## Thursday, November 22, 2012

### Torque Due To Dipole In A Uniform External Field

Consider a permanent dipole of dipole moment p in a uniform external field E, as shown in Fig. There is a force qE on q and a force –qE on –q. The net force on the dipole is zero, since E is uniform. However, the charges are separated, so the forces act at different points, resulting in a torque on the dipole.

When the net force is zero, the torque (couple) is independent of the origin.

Its magnitude equals the magnitude of each force multiplied by the arm of the couple (perpendicular distance between the two anti-parallel forces). Magnitude of torque = q E × 2 a sinθ = 2 q a E sinθ.

Its direction is normal to the plane of the paper, coming out of it. The magnitude of p × E is also p E sinθ and its direction is normal to the paper, coming out of it. Thus,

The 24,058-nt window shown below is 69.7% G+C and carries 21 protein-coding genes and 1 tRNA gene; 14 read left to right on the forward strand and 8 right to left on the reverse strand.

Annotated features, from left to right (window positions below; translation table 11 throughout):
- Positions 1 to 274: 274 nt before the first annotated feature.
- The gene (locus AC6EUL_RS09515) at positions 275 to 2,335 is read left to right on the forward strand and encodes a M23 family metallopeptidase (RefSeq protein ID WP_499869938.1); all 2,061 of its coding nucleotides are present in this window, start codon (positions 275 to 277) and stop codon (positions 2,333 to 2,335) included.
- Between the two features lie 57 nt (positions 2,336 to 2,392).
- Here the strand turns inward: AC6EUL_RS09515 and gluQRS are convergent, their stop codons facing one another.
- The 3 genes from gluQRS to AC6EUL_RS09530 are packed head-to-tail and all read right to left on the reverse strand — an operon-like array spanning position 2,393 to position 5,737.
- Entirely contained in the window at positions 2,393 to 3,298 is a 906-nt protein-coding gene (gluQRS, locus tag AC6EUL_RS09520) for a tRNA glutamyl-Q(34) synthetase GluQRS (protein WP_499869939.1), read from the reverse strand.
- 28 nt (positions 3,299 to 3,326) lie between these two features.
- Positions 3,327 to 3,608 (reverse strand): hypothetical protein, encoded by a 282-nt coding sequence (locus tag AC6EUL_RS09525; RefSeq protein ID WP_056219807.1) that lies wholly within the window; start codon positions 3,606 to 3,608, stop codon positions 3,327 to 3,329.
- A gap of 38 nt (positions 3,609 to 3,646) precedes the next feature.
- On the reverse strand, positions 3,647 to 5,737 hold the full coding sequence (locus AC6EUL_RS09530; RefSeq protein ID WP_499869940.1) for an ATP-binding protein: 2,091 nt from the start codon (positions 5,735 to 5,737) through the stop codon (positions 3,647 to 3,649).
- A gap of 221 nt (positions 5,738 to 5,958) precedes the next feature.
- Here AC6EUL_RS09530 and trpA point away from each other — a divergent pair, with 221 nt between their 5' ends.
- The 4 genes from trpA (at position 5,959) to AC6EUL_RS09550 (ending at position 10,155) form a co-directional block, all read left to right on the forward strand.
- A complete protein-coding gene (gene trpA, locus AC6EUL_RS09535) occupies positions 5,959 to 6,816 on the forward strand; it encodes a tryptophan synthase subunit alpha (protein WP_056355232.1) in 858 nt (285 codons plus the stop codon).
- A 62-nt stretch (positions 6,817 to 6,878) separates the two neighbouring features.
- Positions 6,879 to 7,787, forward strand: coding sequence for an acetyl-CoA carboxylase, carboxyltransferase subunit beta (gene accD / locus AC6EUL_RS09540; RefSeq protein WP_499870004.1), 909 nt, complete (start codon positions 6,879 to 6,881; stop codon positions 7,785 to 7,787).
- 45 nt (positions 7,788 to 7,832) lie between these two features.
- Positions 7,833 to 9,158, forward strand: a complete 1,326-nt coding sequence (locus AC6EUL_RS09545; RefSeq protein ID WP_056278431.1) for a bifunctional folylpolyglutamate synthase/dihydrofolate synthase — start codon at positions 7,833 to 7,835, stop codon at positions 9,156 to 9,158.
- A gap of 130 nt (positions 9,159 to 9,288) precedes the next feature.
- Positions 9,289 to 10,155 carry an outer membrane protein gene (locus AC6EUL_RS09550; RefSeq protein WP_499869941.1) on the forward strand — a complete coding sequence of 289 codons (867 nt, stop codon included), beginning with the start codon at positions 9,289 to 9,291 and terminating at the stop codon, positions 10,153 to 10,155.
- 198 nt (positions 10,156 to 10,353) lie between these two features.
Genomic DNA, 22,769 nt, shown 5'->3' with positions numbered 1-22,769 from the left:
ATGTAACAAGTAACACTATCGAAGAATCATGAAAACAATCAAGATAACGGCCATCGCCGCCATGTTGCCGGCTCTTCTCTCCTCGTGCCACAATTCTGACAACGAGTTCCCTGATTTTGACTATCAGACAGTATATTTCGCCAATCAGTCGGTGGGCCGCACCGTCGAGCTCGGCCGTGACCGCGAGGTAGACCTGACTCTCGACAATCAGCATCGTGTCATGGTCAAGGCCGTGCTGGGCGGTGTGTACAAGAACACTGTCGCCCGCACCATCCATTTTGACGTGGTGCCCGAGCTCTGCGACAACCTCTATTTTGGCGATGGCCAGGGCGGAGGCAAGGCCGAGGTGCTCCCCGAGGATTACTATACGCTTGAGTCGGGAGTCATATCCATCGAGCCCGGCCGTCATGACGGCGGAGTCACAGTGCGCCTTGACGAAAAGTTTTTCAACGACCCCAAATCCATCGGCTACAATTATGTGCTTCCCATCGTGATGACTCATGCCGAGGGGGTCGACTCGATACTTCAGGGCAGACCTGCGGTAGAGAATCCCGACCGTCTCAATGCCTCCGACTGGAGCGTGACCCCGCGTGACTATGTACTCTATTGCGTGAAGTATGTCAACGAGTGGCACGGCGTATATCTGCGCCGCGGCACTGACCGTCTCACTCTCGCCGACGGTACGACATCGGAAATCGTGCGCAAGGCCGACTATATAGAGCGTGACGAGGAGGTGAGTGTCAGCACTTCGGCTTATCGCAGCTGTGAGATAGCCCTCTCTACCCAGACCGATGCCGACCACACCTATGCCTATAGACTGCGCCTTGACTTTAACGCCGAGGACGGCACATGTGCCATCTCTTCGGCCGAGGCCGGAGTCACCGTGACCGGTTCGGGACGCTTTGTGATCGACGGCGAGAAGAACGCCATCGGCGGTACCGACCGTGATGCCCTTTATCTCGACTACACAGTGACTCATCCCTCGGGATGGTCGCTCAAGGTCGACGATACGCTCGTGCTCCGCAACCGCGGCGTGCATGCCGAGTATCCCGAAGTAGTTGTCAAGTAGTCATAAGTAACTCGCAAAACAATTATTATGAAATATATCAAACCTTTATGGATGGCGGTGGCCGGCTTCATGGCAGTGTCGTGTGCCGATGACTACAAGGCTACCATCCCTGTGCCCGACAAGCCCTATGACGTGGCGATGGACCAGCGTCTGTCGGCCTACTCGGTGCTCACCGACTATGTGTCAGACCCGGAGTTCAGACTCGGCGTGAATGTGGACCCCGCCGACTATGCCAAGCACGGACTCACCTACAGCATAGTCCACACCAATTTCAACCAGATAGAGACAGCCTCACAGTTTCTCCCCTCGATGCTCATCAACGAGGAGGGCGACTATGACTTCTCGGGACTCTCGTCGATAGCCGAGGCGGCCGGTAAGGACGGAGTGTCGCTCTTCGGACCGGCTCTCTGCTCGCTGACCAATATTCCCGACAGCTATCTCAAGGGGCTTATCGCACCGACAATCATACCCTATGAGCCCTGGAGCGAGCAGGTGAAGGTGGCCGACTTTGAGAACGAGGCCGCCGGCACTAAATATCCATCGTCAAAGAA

t = p × E

This torque will tend to align the dipole with the field E. When p is aligned with E, the torque is zero.
In that case, the net force will evidently be non-zero. In addition there will, in general, be a torque on the system as before.

The general case is involved, so let us consider the simpler situations when p is parallel to E or anti-parallel to E. In either case, the net torque is zero, but there is a net force on the dipole if E is not uniform.

It is easily seen that when p is parallel to E, the dipole has a net force in the direction of increasing field. When p is anti-parallel to E, the net force on the dipole is in the direction of decreasing field.

In general, the force depends on the orientation of p with respect to E.
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Some of these questions which may be asked in your Board Examination 2012-2013

Q1: what are the characteristic of charges acquired by the objects on rubbing against each other?

Q2: Who suggested first that there are two kinds of charges?

Q3: How can you show that there are two types of charges?

Q4: An ebonite rod is rubbed with the fur or wool. What type of charges do they acquire?

Q5Is mass of body affected on charging?

Q6: What is the polarity of charge?